Lydia (Erin Moriarty) is has just bought bullets at a superstore for her gangster boyfriend Jonah (Diego Luna), and as she bundles herself into his car with his cohorts she has no idea of what she is getting involved with, but she has gone astray with drink and drugs contributing to her poor choices. They end up at an isolated house where Jonah and company venture inside, guns drawn, leaving Lydia in the garden, but suddenly there is a shot that smashes the window in the front door and she rushes to see what has happened, fearing the worst. Inside, a man she does not know lies dead, and presumably his wife is sitting as a hostage: Jonah presses a pistol into Lydia's hand and demands she shoot the woman!
It does not quite work out that way, as in her panic the girl shoots Jonah in the neck instead, not the kind of behaviour that goes down well with the Mexican gang fraternity, hence she quickly finds herself on the run. Who can she turn to? How about her dad, the father of the title, who is played by Mel Gibson? You can understand why this role would appeal to him as it was one of redemption, which not only suited his religious leanings but also his career interests too, as his John Link character was a recovered alcoholic, living one day at a time in a trailer park populated by other ex-drug abusers, and making his money as a tattoo artist rather than anything illegal he might have been involved with.
Link is an ex-con as well, so you can see with all that baggage in his past that would appeal to Gibson who very publicly had suffered more than one meltdown which made him persona non grata in the sort of blockbusters he had enjoyed being part of up to then. There had been rumours of his obnoxious behaviour before, but they were shrugged off thanks to the devotion of his many fans, a hardcore bunch who stood by their idol no matter how badly he carried himself, so Blood Father was as you would expect, ideal for him. It was touted as another comeback vehicle for Gibson, and he had a few of those in his resumé that had never really worked out, but 2016 was definitely the year that his real life redemption actually took off.
However, it was not with this film, it was with Hacksaw Ridge, the film he was Oscar-nominated for directing but not appearing in, which meant this was overshadowed by a more significant achievement. Was it worth neglecting? Well, it was an overwrought piece in too many scenes as director Jean-François Richet overdid the emotional aspect of the relationship between his two lead characters, but you could accurately observe it was never going to gather up a huge audience anyway. Peter Craig's original novel had been earmarked as a vehicle for Sylvester Stallone rather than Gibson, and you could well envisage this as a role that an action hero of a certain age would have relished, but in a way it was better how it had turned out, since the leading man had so much real world, er, experience, shall we say.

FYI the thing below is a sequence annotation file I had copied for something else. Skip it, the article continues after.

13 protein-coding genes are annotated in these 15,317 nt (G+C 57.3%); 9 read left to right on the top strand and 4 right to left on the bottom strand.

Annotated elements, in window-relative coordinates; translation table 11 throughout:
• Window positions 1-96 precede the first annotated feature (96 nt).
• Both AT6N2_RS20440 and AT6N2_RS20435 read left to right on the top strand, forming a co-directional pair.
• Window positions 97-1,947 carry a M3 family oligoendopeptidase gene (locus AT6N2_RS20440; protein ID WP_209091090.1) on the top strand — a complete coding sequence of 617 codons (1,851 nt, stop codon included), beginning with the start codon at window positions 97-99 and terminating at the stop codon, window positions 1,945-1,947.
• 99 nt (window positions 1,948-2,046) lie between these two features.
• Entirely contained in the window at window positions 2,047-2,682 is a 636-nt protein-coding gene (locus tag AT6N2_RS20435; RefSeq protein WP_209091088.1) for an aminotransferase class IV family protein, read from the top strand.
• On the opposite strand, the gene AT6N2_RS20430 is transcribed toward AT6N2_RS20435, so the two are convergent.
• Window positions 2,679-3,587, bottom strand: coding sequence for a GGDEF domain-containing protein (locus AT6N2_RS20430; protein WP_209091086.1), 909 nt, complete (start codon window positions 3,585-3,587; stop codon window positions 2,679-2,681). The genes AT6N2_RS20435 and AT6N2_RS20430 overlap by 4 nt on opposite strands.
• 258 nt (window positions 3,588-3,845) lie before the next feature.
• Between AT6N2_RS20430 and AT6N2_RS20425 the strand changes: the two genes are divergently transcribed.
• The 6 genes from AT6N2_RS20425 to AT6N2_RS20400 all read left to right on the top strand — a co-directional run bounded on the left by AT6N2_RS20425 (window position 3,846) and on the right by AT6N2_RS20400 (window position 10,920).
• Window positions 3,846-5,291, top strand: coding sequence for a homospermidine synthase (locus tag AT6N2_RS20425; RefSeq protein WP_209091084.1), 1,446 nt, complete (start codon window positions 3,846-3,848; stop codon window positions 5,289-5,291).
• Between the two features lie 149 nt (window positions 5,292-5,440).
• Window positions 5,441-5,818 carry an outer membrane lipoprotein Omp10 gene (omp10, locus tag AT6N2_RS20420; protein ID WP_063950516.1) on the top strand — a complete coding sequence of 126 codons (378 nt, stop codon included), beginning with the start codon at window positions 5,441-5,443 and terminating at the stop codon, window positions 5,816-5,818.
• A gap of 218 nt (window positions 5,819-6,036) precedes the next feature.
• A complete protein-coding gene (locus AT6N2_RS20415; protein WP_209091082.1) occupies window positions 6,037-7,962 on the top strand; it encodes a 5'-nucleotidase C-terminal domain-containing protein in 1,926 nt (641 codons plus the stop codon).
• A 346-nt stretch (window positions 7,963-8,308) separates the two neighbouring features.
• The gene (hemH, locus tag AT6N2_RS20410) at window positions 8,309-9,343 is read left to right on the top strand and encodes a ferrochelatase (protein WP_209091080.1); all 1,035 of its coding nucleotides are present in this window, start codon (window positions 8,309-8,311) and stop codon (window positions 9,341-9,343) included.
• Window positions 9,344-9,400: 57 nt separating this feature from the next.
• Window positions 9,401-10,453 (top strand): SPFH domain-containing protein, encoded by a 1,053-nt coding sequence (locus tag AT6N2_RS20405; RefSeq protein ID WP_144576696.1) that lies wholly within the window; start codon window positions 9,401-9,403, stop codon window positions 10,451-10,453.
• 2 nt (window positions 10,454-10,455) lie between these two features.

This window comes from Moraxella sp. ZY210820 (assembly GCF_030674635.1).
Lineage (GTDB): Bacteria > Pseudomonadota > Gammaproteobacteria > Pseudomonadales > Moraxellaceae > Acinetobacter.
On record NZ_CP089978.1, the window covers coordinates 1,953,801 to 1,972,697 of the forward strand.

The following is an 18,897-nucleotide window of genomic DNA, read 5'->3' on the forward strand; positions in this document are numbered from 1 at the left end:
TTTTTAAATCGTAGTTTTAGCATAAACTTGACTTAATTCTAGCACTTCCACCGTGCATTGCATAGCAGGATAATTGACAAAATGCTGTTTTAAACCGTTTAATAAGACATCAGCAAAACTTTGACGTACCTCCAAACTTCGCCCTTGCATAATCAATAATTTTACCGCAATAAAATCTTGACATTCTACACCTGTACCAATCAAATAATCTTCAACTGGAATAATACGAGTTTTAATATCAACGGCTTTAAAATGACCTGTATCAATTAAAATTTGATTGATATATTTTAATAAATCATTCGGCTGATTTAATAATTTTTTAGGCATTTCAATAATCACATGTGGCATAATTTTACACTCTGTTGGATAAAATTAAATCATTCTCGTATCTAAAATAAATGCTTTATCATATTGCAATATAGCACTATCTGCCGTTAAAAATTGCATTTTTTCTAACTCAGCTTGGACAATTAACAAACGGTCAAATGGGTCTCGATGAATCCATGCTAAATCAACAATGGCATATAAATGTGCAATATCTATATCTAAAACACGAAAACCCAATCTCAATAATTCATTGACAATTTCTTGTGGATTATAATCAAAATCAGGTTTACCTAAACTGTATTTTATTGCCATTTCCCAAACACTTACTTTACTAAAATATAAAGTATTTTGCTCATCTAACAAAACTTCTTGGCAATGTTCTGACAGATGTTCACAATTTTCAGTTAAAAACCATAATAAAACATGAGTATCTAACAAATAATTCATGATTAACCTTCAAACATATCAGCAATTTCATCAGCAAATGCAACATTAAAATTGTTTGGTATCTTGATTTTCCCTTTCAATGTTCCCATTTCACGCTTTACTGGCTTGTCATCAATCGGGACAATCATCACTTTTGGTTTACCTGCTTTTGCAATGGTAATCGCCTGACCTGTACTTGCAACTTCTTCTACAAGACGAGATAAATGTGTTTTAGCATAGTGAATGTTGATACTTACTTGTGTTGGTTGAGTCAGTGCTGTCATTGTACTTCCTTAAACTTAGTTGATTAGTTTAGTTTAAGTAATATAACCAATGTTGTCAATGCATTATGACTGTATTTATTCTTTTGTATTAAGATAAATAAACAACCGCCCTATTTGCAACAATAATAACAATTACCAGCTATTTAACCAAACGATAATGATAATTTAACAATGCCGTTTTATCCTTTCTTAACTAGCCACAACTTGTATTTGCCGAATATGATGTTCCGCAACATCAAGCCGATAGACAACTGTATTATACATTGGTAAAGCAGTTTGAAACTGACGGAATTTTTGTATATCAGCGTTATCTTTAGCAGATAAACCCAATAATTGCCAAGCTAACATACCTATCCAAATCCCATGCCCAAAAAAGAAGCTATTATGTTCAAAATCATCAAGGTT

It was a lived-in performance as a result, and to the film's benefit, even if it was yet another thriller depicting the lower classes of Western society as a bunch of criminals, even the good guys. When Lydia is brought to Link's trailer she is an addict and he notices that straight away, leading him to be determined to shake her of her habit since she is in enough trouble as it is. There was a flavour of "daddy knows best" about both the tone and the plot, as Lydia makes so many wrong choices that she would not have done if her parents had been a stronger influence, but better late than never is the theme as Link sets about putting his daughter on the straight and narrow. No, he doesn't go to the cops, he takes matters into his own hands, all the while lamenting how he is violating his own parole conditions, which delivered a not always slick mixture of drama and action with Gibson supported by some accomplished performances on both the good and bad side of the moral divide - Raoul Max Trujillo especially was a formidable presence who made the situation heave with peril. Otherwise, more functional than inspired, but it did the job. Music by Sven Faulconer.